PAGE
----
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Confusion Over Drug Dosing Common for Seniors

By Steven Reinberg
HealthDay Reporter

MONDAY, Feb. 28 (HealthDay News) -- Instructions for taking medications are often so vague that older patients, sometimes taking an average of seven pills a day, may take their drugs incorrectly, a new study finds.

Moreover, many patients don't realize that they can take several medications at once. Standardized, simple instructions that will make dosing times easy to grasp are sorely needed, the researchers added.

"When given the task of taking multiple medications, people unnecessarily complicated the regimen," said lead researcher Michael Wolf, an associate professor of medicine and learning sciences at Northwestern University's Feinberg School of Medicine in Chicago.

Wolf noted that many older people are taking as many as seven different drugs a day. "People took medicine more times a day than they needed to," he said.

The report is published in the Feb. 28 issue of the Archives of Internal Medicine.

For the study, Wolf's team talked to 464 patients aged 55 to 74. Although most of the patients were well-educated, roughly half didn't have strong "health literacy skills," the researchers noted.

Health literacy is the ability to understand the information that patients are given about their health, the drugs they are supposed to take and their ability to perform skills related to their health, Wolf said.

"There have been studies over the past two decades that linked poor health literacy to poorer outcomes and worse mortality rates," he said.

After giving patients a seven-drug regimen, they found that people were often taking drugs up to 14 times a day, Wolf said. "We are arguing they shouldn't have taken them more than four times a day," he noted.

Patients need to find the most efficient way of taking their drugs by consolidating their regimen, Wolf explained.

"We found that when people were given two medicines with the exact same instructions, a third of patients wouldn't combine those medicines," he said. "When one said take with food or water, half the patients wouldn't combine those medicines."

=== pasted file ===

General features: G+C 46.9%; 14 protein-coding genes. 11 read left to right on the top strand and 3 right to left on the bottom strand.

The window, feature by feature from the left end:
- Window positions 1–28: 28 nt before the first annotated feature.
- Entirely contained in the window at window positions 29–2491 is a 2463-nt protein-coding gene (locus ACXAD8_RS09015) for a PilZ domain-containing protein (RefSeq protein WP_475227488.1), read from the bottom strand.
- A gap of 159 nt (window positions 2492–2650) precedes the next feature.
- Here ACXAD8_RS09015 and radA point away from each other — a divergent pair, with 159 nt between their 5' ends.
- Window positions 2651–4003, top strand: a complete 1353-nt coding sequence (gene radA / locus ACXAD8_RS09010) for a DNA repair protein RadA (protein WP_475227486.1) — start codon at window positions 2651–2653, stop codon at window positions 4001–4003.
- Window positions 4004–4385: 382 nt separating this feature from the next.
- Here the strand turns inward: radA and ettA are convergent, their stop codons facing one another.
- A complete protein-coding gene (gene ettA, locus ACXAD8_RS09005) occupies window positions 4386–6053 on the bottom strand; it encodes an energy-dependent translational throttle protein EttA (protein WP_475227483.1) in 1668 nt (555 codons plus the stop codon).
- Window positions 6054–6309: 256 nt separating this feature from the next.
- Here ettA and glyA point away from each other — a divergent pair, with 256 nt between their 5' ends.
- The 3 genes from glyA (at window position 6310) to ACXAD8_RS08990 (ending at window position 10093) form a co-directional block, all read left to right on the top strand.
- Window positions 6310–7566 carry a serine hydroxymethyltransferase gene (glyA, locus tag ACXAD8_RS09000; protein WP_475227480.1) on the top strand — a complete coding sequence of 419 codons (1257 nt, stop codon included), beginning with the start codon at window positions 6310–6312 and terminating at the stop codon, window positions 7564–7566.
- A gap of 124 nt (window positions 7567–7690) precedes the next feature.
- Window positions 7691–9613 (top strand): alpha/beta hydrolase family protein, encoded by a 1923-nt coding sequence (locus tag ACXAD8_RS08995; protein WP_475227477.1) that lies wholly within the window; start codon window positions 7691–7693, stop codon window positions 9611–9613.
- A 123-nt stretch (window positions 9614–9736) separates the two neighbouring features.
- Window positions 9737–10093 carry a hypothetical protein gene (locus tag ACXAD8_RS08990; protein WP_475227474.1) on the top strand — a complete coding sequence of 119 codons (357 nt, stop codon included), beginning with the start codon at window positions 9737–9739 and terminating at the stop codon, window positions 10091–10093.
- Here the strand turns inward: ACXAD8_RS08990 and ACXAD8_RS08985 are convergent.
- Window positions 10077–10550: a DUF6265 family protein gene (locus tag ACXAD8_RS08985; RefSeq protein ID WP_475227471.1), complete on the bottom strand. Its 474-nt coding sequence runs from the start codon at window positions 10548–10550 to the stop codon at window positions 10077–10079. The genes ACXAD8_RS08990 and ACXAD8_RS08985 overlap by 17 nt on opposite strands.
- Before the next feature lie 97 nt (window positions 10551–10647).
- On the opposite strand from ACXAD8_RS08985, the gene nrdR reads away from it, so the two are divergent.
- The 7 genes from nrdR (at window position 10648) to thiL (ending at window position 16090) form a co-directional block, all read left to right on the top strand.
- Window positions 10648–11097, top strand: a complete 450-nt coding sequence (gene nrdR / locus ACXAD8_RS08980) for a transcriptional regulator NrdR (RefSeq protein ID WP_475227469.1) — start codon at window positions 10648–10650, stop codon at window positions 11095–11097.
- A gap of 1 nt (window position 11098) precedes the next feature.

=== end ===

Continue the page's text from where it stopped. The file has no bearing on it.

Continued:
Moreover, when two medicines were to be taken every 12 hours, two out of three people wouldn't combine them, Wolf said. "It may be that a lot of people have concerns that they can't take these medicines together, that there may be a harmful interaction," he said.

"We are not talking to patients about this," Wolf said. "This is the number one cause of non-adherence in the United States, beyond cost."

To solve this problem, Wolf suggests that instead of saying take this drug twice a day or every 12 hours, prescriptions should say to take the drug morning, noon, evening or bedtime -- a so-called "universal medication schedule."

In addition, doctors need to better inform their patients about the medications they are taking, when and how to take them and which medicines can be combined, Wolf said.

Dr. Laurence Gardner, executive dean for education and policy at the University of Miami Miller School of Medicine, agreed that "it's not easy for older patients to simplify the medication program down to four times a day at most."

However, Gardner said the study did not show that patients were harmed by not simplifying their medication regimen. But, mistakes can happen more often in these settings, he added.

One of the things that could simplify medication prescribing is electronic medical records, Gardner said.

"While it may not save money, it's safer for patients," he said. "It would not be hard to build common language about frequency of medication."

Another expert, Terri Ann Parnell, corporate director of Health Literacy at North Shore-Long Island Jewish Health System in Lake Success, N.Y., was surprised at how many educated patients were health-illiterate.

"The study highlighted in a compelling way that most of the people in the study were highly educated, and still many had marginal health literacy skills," she said. "The assumption is that poor health literacy is only among the less educated and low socioeconomic groups. This study shows this is not the case."

Parnell thinks that doctors need to explain things to patients in plain language.

In addition, in a process called "teach-back," doctors can have their patient repeat what they were told.

"It's not testing the patient, but asking them to repeat in their own words what had just been gone over," Parnell said. "You'll know in seconds if what was just said was understood."

More information

For more information on health literacy, visit the U.S. National Network of Libraries of Medicine.

SOURCES: Michael Wolf, Ph.D., M.P.H., associate professor of medicine and learning sciences, Northwestern University Feinberg School of Medicine, Chicago; Laurence Gardner, M.D., executive dean for education and policy, University of Miami Miller School of Medicine; Terri Ann Parnell D.N.P., R.N., corporate director, Health Literacy, North Shore-Long Island Jewish Health System, Lake Success, N.Y.; Feb. 28, 2011, Archives of Internal Medicine

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